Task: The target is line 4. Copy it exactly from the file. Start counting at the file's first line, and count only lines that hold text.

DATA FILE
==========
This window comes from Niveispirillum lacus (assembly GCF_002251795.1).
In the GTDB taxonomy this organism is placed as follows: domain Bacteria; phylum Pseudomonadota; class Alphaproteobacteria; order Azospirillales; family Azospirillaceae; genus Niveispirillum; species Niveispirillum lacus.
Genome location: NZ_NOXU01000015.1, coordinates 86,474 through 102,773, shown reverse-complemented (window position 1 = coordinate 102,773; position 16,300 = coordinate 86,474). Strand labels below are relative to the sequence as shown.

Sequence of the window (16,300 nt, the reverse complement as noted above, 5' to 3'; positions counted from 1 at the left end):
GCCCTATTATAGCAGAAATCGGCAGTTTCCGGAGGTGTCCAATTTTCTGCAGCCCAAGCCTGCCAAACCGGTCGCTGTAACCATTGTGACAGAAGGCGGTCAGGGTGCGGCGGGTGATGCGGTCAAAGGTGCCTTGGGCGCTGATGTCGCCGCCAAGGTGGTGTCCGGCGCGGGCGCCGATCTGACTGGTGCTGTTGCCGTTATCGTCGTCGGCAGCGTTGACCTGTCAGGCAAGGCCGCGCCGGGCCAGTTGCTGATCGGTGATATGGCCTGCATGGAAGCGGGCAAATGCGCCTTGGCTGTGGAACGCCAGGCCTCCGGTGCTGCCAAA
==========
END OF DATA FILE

Sequence of the window (16,300 nt, the reverse complement as noted above, 5' to 3'; positions counted from 1 at the left end):